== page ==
are different :
j2(A(2)· θj) = iθj· ∇c−1
j2. After changes of variables cj1and cj2in
(3.26)
cji
??Pj= cj−1,i
??
Pj,
1 ≤ j ≤ M, i = 1,2.
We kept the same notation for the simplicity. Taking the limit in (3.24) when
ε → 0 we get
M
?
j=0
?
γj
θj· ∇(c−1
j2cj1)dtj=
M
?
j=0
?(c−1
j2cj1)??Pj− (c−1
j2cj1)??Pj−1
?= 0.
Since c0i|P0 = Im and (3.26) holds we get that c−1
cM1|PM= cM2|PM. Lemma 3.2 is proven.
M2cM1|PM = Im, i.e.
4Global diffeomorphism.
Let L(1)u(1)= 0 and L(2)u(2)= 0 be equations of the form (2.4) in domains
Ω(p)= Ω0\ Ω′
conditions (2.2) in Ω(p), p = 1,2 and the boundary conditions (2.3) with Ωj
replaced by Ωjp, p = 1,2, are satisfied.
p, where Ω′
p= ∪r
j=1Ωjp, p = 1,2. We assume that the initial
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Theorem 4.1. Suppose Λ(1)= Λ(2)on ∂Ω0, where Λ(p)are the D-to-N op-
erators corresponding to L(p),p = 1,2. Suppose
T0> 2min
p
max
x∈Ω(p)dp(x,∂Ω0)
where dp is the distance with respect to the metric tensor ?gjk
there exists a diffeomorphism ϕ of Ω(1)onto Ω(2)such that ϕ = I on ∂Ω0
and ?gjk
We shall sketch the proof of Theorem 4.1 assuming for the simplicity
that m = 1, A(p)
j
≡ 0, 1 ≤ j ≤ r, p = 1,2, and T0= ∞. By using Lemmas
2.1 and 2.2 we can get a simply-connected domain Ω(0)⊂ Ω(1)such that
Ω(1)\ Ω(0)has a small volume. Moreover there exists a diffeomorphism ˜ ϕ of
Ω(2)onto˜Ω(2)= ˜ ϕ−1(Ω(2)), ˜ ϕ = I on ∂Ω0such that˜L(2)def
L(1)in Ω(0). Note that Ω(0)⊂ Ω(1)∩˜Ω(2). We also get from Lemma 2.2 that
Λ(1)=˜Λ(2)on ∂Ω(0)\ ∂Ω0where˜Λ(2)is the D-to-N operator corresponding
to˜L(2). Since Ω(1)\Ω(0)is thin, there is an open subset Γ1of ∂Ω(0)such that
the endpoints of geodesics corresponding to L(1)in Ω(1)\Ω(0), orthogonal to
Γ1, form an open subset Γ2⊂ ∂Ω(0). Denote by D1⊂ Ω(1)\Ω(0)the union of
these geodesics. It follows from the proof of Lemma 2.1 (see [E1]) that Λ(1)
on Γ1 uniquely determines the metric tensor ?gjk
coordinates in D1. Denote by ψ1the map of D1on˜D1= ψ1(D1) such that
ψ1(x) are the semi-geodesic coordinates in˜D1. Analogously let D2be the
union of all geodesics of˜L(2)orthogonal to Γ1and let Γ′
its endpoints. Denote by ψ2(x) the semi-geodesic coordinates for˜L(2)and let
˜D2= ψ2(D2). By Lemma 2.1 ψ1◦L(1)= ψ2◦˜L(2)in˜D1∩˜D2. It follows from
Lemma 2.1 that ψj= I on Γ1. Note that Ω(2)\Ω(0)coincide with Ω(1)\ Ω(0)
near Γ1.
p?−1. Then
2? = ϕ ◦ ?gjk
1?.
≡ ˜ ϕ◦L2is equal to
1?−1in the semi-geodesic
2⊂ ∂Ω(0)be the set of
Lemma 4.1. The following equalities hold:
I on Γ2.
˜D1 =˜D2 and ψ = ψ−1
2ψ1 =
Proof: Since we assume that T0= ∞ we can switch to the inverse problem
for the equations of the form (1.1). Choose parameter k ∈ C such that the
boundary value problem of the form (1.1), (1.2), (1.3) has a unique solution
upfor any f ∈ H 1
Choose f nonsmooth. Denote˜Γ2= ψ−1
the unique continuation theorem that ψ1◦ u1 = ψ2◦ u2in˜D2∩˜D1 since
2(∂Ω(0)\ ∂Ω0) where f is the same for p = 1 and p = 2.
1(Γ2),˜Γ′
2= ψ−1
2(Γ′
2). It follows from
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the Cauchy data of u1and u2coincide on Γ1. Here L(p)up= 0, p = 1,2. If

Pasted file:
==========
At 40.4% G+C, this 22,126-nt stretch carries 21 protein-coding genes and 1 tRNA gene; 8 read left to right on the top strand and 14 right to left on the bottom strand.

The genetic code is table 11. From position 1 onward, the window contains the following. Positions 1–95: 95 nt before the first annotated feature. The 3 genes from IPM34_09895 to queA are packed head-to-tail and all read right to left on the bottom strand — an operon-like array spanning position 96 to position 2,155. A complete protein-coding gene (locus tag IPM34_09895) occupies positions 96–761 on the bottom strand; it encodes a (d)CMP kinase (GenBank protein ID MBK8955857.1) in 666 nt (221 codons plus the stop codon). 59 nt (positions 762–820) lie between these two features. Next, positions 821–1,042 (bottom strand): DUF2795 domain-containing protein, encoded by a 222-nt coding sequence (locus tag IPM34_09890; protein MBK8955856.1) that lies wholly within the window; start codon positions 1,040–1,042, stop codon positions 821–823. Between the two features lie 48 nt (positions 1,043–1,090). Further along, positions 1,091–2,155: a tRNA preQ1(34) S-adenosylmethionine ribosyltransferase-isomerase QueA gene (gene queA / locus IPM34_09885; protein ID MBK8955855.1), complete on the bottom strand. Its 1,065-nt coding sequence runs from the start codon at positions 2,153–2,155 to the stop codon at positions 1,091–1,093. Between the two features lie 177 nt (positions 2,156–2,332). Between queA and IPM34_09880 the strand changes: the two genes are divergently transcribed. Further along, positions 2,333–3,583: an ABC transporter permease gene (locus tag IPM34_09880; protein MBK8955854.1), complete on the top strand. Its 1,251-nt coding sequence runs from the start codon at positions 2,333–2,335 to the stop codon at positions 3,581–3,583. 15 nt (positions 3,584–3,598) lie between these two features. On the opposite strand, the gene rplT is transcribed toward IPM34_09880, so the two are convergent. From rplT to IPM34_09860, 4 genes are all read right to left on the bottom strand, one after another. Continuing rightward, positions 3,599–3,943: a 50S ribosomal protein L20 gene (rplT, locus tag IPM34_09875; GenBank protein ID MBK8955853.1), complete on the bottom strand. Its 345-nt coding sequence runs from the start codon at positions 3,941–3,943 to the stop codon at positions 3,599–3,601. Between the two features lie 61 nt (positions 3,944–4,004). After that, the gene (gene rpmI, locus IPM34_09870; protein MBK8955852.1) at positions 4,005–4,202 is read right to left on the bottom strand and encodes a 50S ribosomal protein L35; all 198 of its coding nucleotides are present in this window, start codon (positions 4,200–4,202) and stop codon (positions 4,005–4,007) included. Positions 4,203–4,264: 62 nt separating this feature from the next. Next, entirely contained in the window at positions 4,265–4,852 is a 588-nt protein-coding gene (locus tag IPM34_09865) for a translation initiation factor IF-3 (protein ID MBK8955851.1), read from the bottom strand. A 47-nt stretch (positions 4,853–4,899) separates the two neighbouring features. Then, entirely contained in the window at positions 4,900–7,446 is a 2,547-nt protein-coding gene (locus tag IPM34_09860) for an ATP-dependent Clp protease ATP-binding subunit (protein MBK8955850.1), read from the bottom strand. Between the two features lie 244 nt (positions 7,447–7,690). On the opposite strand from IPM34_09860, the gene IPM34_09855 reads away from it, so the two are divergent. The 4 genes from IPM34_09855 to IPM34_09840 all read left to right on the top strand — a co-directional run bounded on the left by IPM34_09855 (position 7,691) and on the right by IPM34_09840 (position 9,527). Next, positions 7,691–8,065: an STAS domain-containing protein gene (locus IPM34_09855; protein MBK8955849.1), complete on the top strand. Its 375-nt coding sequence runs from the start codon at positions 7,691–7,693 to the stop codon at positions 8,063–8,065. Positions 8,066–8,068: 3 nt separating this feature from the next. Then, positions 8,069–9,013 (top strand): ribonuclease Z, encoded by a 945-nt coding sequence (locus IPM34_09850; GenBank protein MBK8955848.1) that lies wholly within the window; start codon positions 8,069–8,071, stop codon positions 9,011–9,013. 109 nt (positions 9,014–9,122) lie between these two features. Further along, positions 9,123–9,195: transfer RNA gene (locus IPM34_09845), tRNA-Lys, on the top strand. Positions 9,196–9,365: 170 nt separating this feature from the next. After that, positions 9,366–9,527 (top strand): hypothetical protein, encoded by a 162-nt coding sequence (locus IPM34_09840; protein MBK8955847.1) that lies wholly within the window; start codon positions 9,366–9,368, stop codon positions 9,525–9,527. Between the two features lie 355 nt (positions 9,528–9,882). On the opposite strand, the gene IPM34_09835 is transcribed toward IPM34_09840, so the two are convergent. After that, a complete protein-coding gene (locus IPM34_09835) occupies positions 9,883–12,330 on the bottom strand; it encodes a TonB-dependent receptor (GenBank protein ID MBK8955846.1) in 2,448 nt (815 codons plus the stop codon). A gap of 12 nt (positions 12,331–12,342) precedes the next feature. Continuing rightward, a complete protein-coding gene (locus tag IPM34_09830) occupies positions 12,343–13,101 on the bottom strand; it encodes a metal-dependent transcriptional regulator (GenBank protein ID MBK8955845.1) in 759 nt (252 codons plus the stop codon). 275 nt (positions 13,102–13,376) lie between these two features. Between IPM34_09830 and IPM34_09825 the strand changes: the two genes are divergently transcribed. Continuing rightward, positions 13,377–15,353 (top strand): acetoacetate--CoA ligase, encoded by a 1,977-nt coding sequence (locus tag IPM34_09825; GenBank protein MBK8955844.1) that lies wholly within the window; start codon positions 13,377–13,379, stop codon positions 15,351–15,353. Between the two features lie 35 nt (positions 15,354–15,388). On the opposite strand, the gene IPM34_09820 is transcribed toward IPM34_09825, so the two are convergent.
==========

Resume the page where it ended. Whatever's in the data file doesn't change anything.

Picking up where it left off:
˜Γ2?=˜Γ′
C∞outside˜Γ′
D1onto D2. Since˜Γ2=˜Γ′
˜D1=˜D2and u1= u2= f(x) on Γ2we get f(x) = f(ψ(x)) on Γ2. Since f is
arbitrary this implies that ψ = I on Γ2.
Therefore ψ = I on ∂D1∩ ∂Ω(0). Define ϕ(1)= ˜ ϕ on Ω(0), ϕ(1)= ψ ◦ ˜ ϕ
on D1. We get that ϕ(1)◦ L(2)= L(1)in Ω(0)∪ D1.
Applying Lemma 2.2 to Ω(p)\ (Ω(0)∪ D1) and using again Lemmas 4.1,
2.1 and 2.2 we prove Theorem 4.1.
Remark 4.1 (c.f. [E1]). We shall show now that the obstacles can be
recovered up to the diffeomorphism.
close to the obstacle Ω′
orthogonal to γ0and ending on Ω′
Ω′
of variables to the semi-geodesic coordinates and let˜∆1= ϕ1(∆1). Let ϕ2
be the change of variables to the semi-geodesic coordinates for˜L(2)in ∆2
where ∆2is the union of all geodesics of˜L(2)orthogonal to γ0and ending
on Ω′
a geometric optics solution in Ω(1)\ Ω(0)similar to constructed in §3 that
starts on γ0, reflects at ∂Ω′
solution of˜L(2)u2= 0 in Ω(2)\ Ω(0)having the same boundary data as u1.
Since ϕ1◦ L(1)= ϕ2◦˜L(2)in˜∆1∩˜∆2and since ϕ1◦ u1and ϕ2◦ u2have the
same Cauchy data on γ0we get by the uniqueness continuation theorem that
ϕ1◦u1= ϕ2◦u2in˜∆1∩˜∆2. If ˜ γ1?= ˜ γ2then we can find u1such that ϕ1◦u1
and ϕ2◦u2will have different point of reflection and this will contradict that
ϕ1◦ u1= ϕ2◦ u2in˜∆1∩˜∆2. Since ˜ γ1= ˜ γ2we get that ϕ(γ1) = γ2⊂ ∂Ω′
and ϕ(∆1) = ∆2where ϕ = ϕ−1
Remark 4.2 Note that Lemma 4.1 allows to consider the inverse prob-
lems in multi-connected domains Ω with the D-to-N operator given on a not
connected part Γ0of ∂Ω.
2we get a contradiction since ψ2◦ u1is C∞outside˜Γ2and ψ1◦ u2is
2. Therefore˜D1=˜D2and ψ = ψ−1
2we have Γ′
2ψ1is a diffeomorphism of
2= ψ(Γ2). Since ψ1◦ u1= ψ2◦ u2in
Let γ0 be an open subset of ∂Ω(0)
1. Denote by ∆1 the union of all geodesics in Ω(1)
1. Denote by γ1the intersection of ∆1and
1. Introduce semi-geodesic coordinates for L(1)in ∆1. Let ϕ1be the change
2. Let γ2= ∆2∩ ∂Ω′
2, ˜ γ2= ϕ2(γ2),˜∆2= ϕ2(∆2). Let L(1)u1= 0 be
iand leaves Ω(1)\ Ω(0)again on γ0. Let u2be the
2
2ϕ1.